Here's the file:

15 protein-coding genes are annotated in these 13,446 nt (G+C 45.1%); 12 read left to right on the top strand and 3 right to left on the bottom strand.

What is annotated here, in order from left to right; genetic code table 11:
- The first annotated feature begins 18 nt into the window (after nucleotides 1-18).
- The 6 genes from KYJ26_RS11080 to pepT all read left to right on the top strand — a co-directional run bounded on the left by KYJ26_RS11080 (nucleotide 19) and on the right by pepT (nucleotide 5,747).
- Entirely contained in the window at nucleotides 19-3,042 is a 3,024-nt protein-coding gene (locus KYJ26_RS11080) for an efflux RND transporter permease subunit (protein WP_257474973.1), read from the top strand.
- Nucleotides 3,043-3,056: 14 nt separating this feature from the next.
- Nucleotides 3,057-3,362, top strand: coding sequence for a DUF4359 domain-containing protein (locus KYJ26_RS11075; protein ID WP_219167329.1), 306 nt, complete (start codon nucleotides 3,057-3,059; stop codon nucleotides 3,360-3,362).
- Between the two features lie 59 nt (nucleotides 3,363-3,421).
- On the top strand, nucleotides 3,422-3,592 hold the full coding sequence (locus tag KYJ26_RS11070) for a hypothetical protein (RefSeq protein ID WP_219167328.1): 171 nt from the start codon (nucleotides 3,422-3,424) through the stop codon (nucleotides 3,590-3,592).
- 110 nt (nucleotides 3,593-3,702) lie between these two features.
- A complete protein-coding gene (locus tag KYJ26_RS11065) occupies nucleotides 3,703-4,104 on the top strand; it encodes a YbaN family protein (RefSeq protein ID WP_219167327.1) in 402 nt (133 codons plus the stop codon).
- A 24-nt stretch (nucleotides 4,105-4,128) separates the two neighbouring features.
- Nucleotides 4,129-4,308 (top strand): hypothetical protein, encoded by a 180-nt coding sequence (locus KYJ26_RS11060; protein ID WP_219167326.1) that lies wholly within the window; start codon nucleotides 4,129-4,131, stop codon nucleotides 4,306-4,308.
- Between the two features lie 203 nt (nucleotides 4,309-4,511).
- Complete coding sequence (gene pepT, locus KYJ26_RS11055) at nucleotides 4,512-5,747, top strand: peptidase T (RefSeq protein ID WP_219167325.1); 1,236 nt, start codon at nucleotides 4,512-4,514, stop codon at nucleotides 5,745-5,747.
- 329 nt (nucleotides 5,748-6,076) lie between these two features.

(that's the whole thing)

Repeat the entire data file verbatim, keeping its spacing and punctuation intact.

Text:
15 protein-coding genes are annotated in these 13,446 nt (G+C 45.1%); 12 read left to right on the top strand and 3 right to left on the bottom strand.

What is annotated here, in order from left to right; genetic code table 11:
- The first annotated feature begins 18 nt into the window (after nucleotides 1-18).
- The 6 genes from KYJ26_RS11080 to pepT all read left to right on the top strand — a co-directional run bounded on the left by KYJ26_RS11080 (nucleotide 19) and on the right by pepT (nucleotide 5,747).
- Entirely contained in the window at nucleotides 19-3,042 is a 3,024-nt protein-coding gene (locus KYJ26_RS11080) for an efflux RND transporter permease subunit (protein WP_257474973.1), read from the top strand.
- Nucleotides 3,043-3,056: 14 nt separating this feature from the next.
- Nucleotides 3,057-3,362, top strand: coding sequence for a DUF4359 domain-containing protein (locus KYJ26_RS11075; protein ID WP_219167329.1), 306 nt, complete (start codon nucleotides 3,057-3,059; stop codon nucleotides 3,360-3,362).
- Between the two features lie 59 nt (nucleotides 3,363-3,421).
- On the top strand, nucleotides 3,422-3,592 hold the full coding sequence (locus tag KYJ26_RS11070) for a hypothetical protein (RefSeq protein ID WP_219167328.1): 171 nt from the start codon (nucleotides 3,422-3,424) through the stop codon (nucleotides 3,590-3,592).
- 110 nt (nucleotides 3,593-3,702) lie between these two features.
- A complete protein-coding gene (locus tag KYJ26_RS11065) occupies nucleotides 3,703-4,104 on the top strand; it encodes a YbaN family protein (RefSeq protein ID WP_219167327.1) in 402 nt (133 codons plus the stop codon).
- A 24-nt stretch (nucleotides 4,105-4,128) separates the two neighbouring features.
- Nucleotides 4,129-4,308 (top strand): hypothetical protein, encoded by a 180-nt coding sequence (locus KYJ26_RS11060; protein ID WP_219167326.1) that lies wholly within the window; start codon nucleotides 4,129-4,131, stop codon nucleotides 4,306-4,308.
- Between the two features lie 203 nt (nucleotides 4,309-4,511).
- Complete coding sequence (gene pepT, locus KYJ26_RS11055) at nucleotides 4,512-5,747, top strand: peptidase T (RefSeq protein ID WP_219167325.1); 1,236 nt, start codon at nucleotides 4,512-4,514, stop codon at nucleotides 5,745-5,747.
- 329 nt (nucleotides 5,748-6,076) lie between these two features.